The Look: It's a W, so the lighting is dim, the decor is sleek and there's a pervasive soundtrack of inoffensive beats. The hotel's most notable space is the sizable pool area, which features cabanas, lounge chairs aplenty and almost menacing oversized lampshades that provide light when the desert sun sets. The Living Room and bar area ("Shade") are chic without being extravagant; while there's a reputation for being very scene-y, I found it fairly tame during a Monday-Thursday stay. Sushi Roku's design segues seamlessly from the lobby, though the backlit bar and a spiral staircase add allure. A gift shop off the Living Room seems incongruous, but otherwise the common areas, rooms and hallways all fall in line with the W brand. The fitness center is worth noting as well; it's small but well equipped and features sliding doors for those days when the thermometer isn't too far into the red.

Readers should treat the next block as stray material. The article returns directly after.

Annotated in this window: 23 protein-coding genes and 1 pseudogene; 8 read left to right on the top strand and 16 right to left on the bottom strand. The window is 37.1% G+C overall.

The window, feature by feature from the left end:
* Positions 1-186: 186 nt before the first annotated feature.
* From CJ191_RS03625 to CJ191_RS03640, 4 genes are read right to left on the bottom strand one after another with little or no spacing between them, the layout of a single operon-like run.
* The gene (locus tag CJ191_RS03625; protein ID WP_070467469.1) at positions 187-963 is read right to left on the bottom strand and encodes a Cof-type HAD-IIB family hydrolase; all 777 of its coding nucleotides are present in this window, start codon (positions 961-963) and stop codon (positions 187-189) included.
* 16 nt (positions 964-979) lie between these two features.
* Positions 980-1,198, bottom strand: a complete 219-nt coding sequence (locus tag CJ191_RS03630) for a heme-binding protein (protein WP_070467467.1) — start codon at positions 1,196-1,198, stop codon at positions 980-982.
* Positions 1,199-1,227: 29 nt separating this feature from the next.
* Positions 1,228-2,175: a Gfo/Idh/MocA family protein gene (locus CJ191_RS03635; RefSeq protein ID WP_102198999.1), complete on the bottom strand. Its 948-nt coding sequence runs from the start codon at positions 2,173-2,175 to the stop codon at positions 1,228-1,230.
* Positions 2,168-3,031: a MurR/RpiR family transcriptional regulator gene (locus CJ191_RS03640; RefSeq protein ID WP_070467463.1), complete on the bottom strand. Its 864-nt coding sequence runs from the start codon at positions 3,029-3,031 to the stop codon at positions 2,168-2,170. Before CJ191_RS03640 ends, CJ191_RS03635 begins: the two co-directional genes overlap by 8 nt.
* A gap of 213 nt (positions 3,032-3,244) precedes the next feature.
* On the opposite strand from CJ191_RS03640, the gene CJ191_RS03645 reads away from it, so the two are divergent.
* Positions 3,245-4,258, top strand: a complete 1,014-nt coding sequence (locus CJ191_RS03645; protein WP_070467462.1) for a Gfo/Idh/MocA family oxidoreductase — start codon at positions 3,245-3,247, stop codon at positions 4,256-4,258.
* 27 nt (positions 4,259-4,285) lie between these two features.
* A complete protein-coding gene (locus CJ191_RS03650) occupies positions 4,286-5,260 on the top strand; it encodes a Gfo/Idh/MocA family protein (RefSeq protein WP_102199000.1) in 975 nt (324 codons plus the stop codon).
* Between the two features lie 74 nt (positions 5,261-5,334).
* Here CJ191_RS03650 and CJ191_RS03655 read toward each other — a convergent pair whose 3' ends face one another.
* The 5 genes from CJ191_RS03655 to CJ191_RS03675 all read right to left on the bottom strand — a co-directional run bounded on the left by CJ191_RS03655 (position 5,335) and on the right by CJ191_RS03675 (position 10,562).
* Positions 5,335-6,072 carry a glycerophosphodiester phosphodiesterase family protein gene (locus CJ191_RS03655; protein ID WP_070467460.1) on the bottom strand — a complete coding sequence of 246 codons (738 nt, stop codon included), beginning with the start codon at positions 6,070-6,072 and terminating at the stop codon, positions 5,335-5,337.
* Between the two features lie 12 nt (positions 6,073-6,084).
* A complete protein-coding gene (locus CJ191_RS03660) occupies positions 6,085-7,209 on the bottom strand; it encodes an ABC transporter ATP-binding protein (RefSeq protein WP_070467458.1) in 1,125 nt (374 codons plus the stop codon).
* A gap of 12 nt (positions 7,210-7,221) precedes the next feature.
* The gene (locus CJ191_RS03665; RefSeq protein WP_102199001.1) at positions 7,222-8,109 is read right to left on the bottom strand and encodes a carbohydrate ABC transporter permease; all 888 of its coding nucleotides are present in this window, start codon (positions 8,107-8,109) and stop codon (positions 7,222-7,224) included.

The Neighborhood: Given how much time people spend in their cars in the Phoenix-Scottsdale area, it's remarkable how much is within walking distance of the W. The most immediate neighbors of the property are sports bars, taco shops and pizza joints that make up an entertainment district that's probably best avoided most nights, unless you are partying with your bros, seeing a concert at LiveWire or catching up with your sorority sisters a few years after graduation (though I did appreciate the friendly service at Majerle's during the National League Championship Series, where I watched my Mets smack down the Cubs). Beyond this, there is ample shopping at the Scottsdale Fashion Square, hiking and outdoor activities nearby (I ran along the flat dirt trails on either side of the extensive canal system), and even a very man cave meets punk rock barbershop, Cut Throat, where I got a damn good shave.